The only cure for SCD is a bone marrow transplant, which is a very risky procedure that is only available to people under 16 years of age due to the many complications, including death. Current treatment focuses at avoiding crises, reducing pain, relieving symptoms and preventing complications caused by the disease. Patients with SCD receive frequent blood transfusions where only the RBCs are donated to increase the number of healthy RBCs in their circulation. Iron chelation therapy may be needed to reduce the iron buildup from the blood transfusions as it is hurtful for the heart, liver and other organs. Antibiotics like penicillin can help fight infections and are especially important when the spleen has been removed. Hydroxyurea, a medication also used in cervical cancer and leukemia, can stimulate fetal hemoglobin production which prevents formation of sickle cells. It may reduce the frequency of painful crises or the need for frequent blood transfusions, but it could increase infection risk3. Experimental treatments like gene therapy, nitric oxide gas to help keep the blood vessels open and drugs to boost fetal hemoglobin are being examined. People with SCD can benefit from having a healthy diet, taking folic acid supplements which help the bone marrow make new RBCs, drinking plenty of water, avoiding temperature extremes and exercising regularly – without overdoing it. Carriers of sickle cell – sickle cell trait – rarely have any complications of SCD, but they may be more likely to experience heat stroke and muscle breakdown when doing intensive exercise.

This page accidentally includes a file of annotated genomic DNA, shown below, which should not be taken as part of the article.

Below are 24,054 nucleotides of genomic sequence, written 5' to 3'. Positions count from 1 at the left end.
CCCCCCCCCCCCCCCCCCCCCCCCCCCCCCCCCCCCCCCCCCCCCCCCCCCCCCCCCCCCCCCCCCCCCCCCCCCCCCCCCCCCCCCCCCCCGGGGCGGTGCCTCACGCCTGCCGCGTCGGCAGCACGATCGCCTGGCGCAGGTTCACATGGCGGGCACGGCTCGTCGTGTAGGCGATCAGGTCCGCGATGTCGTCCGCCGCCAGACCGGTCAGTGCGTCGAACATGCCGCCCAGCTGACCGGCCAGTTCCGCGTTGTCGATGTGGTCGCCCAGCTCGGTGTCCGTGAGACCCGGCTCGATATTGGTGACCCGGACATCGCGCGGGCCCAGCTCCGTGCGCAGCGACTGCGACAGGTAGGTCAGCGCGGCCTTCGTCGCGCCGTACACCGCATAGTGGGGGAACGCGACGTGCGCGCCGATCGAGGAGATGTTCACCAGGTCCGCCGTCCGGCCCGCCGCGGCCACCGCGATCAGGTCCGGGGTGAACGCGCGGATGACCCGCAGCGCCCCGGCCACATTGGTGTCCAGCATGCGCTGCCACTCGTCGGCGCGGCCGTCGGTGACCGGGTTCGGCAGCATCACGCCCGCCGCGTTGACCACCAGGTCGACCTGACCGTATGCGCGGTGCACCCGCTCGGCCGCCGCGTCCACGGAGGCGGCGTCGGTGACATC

Approximately 5% of the world’s population is a carrier of hemoglobinopathies, which include SCD and thalassemia5. Due to the high frequency and severity of SCD, many countries like the Unites States of America, United Kingdom, France, the Netherlands, Spain and Malta have national newborn screening programs to detect the disease early through a simple blood test6. SCD is also included in many carrier screening panels so that couples or individuals can get informed on their genetic status and reproductive options. Non-invasive prenatal testing (NIPT) for SCD is also available, with subsequent invasive procedures like chorionic villus sampling (CVS) or amniocentesis recommended to confirm disease presence in case of a positive NIPT result. Early diagnosis and treatment of SCD is important for the prevention of SCD-related complications.